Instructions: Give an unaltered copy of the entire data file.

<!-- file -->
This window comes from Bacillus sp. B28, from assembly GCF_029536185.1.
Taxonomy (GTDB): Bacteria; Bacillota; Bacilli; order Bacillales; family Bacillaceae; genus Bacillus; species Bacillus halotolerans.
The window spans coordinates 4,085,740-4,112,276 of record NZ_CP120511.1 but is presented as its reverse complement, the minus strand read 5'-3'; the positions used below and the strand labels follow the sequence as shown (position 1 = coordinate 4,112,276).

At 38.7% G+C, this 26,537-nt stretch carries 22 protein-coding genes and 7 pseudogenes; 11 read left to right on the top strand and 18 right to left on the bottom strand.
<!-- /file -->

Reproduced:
This window comes from Bacillus sp. B28, from assembly GCF_029536185.1.
Taxonomy (GTDB): Bacteria; Bacillota; Bacilli; order Bacillales; family Bacillaceae; genus Bacillus; species Bacillus halotolerans.
The window spans coordinates 4,085,740-4,112,276 of record NZ_CP120511.1 but is presented as its reverse complement, the minus strand read 5'-3'; the positions used below and the strand labels follow the sequence as shown (position 1 = coordinate 4,112,276).

At 38.7% G+C, this 26,537-nt stretch carries 22 protein-coding genes and 7 pseudogenes; 11 read left to right on the top strand and 18 right to left on the bottom strand.